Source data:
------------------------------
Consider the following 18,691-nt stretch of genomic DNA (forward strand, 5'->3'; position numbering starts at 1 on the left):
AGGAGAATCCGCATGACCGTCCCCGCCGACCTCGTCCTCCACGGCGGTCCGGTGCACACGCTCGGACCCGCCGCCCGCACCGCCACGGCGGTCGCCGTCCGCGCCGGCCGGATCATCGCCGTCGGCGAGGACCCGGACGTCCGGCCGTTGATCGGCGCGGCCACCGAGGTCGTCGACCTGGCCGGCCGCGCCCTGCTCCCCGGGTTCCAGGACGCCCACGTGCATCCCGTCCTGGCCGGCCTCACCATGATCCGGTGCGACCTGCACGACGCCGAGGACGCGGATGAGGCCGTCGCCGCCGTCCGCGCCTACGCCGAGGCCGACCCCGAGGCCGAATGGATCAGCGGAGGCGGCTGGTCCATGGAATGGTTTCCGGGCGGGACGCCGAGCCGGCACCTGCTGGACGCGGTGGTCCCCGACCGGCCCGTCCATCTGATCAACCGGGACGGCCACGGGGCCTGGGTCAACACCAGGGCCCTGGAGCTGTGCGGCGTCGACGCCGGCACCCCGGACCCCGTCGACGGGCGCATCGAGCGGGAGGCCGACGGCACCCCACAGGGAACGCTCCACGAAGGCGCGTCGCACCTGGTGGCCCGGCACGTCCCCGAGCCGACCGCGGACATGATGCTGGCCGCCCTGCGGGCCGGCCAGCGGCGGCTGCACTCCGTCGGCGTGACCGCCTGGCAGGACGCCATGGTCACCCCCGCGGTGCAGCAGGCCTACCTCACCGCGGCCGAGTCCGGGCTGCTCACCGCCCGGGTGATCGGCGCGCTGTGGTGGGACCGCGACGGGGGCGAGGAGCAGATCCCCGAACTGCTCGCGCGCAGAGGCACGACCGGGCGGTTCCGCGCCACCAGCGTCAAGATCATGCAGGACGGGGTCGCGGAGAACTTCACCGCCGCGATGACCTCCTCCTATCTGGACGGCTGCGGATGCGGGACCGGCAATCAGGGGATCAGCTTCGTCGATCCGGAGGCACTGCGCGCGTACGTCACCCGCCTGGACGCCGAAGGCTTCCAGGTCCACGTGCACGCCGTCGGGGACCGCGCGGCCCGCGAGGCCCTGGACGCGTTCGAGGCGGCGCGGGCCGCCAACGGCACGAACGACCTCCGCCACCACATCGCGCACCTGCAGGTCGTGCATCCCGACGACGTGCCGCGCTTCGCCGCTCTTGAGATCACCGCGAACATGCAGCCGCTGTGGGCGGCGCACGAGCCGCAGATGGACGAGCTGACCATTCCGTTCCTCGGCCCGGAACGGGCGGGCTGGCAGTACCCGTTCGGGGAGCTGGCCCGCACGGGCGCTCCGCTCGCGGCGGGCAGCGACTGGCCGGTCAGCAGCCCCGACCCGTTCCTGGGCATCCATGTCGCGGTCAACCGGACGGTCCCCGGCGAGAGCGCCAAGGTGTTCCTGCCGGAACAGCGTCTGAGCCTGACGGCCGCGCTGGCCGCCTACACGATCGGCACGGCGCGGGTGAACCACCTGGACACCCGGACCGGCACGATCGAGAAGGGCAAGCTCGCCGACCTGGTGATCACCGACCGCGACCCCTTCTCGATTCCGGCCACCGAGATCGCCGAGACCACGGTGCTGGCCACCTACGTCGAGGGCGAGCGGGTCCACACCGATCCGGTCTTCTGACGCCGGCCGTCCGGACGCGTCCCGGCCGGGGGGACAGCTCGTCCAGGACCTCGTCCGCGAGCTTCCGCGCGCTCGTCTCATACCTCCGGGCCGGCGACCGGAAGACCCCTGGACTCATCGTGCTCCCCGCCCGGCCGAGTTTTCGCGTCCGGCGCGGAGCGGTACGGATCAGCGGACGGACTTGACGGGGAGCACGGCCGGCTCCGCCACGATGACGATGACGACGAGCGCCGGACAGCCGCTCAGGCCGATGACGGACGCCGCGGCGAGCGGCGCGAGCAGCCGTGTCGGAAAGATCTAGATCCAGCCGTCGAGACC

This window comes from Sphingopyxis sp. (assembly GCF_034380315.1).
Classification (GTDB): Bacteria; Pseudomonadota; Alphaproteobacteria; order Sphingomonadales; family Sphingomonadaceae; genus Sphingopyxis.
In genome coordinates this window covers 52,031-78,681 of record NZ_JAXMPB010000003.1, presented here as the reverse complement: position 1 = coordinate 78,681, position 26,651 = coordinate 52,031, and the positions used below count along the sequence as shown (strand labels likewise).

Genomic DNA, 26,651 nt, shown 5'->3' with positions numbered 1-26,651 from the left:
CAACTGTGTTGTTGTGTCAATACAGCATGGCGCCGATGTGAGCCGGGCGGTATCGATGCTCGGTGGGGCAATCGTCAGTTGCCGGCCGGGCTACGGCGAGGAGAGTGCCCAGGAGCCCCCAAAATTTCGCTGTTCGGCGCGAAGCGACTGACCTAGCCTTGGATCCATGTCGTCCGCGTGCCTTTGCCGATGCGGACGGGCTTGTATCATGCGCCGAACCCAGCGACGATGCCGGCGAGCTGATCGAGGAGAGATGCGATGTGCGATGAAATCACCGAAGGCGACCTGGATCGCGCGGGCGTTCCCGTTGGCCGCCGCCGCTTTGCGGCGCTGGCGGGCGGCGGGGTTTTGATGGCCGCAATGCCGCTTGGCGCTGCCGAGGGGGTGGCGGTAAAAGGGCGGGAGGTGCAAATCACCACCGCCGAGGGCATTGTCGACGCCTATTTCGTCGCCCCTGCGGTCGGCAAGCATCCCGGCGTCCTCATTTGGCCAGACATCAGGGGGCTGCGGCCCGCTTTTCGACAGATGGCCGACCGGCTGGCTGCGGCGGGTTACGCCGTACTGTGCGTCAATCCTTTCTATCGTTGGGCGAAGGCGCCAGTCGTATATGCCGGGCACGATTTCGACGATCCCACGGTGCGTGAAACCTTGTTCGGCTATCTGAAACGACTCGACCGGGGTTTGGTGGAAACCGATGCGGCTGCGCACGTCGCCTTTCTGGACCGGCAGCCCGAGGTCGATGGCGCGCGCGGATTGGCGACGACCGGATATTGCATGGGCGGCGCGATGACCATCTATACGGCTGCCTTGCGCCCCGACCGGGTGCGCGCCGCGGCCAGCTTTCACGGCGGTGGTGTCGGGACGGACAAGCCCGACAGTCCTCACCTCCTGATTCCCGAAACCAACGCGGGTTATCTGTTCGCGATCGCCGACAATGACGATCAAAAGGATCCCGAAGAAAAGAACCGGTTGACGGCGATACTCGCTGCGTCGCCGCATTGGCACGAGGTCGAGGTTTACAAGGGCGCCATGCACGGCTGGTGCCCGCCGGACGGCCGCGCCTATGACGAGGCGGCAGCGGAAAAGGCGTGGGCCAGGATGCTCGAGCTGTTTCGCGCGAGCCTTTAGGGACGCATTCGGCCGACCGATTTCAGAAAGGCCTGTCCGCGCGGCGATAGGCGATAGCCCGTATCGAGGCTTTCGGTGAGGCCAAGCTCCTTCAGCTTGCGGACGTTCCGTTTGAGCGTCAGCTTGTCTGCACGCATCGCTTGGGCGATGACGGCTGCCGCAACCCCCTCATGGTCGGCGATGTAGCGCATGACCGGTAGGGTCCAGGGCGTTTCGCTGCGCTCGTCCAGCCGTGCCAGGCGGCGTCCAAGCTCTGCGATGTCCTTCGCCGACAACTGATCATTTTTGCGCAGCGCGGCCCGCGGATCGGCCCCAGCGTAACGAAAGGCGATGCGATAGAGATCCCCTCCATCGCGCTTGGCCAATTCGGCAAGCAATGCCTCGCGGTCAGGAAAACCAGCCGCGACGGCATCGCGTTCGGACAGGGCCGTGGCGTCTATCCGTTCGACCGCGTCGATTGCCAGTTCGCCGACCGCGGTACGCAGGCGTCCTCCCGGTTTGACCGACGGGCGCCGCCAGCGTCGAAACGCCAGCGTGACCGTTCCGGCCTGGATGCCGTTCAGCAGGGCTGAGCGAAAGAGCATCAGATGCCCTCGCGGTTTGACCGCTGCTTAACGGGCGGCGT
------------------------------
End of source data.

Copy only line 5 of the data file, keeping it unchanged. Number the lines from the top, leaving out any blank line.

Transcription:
In genome coordinates this window covers 52,031-78,681 of record NZ_JAXMPB010000003.1, presented here as the reverse complement: position 1 = coordinate 78,681, position 26,651 = coordinate 52,031, and the positions used below count along the sequence as shown (strand labels likewise).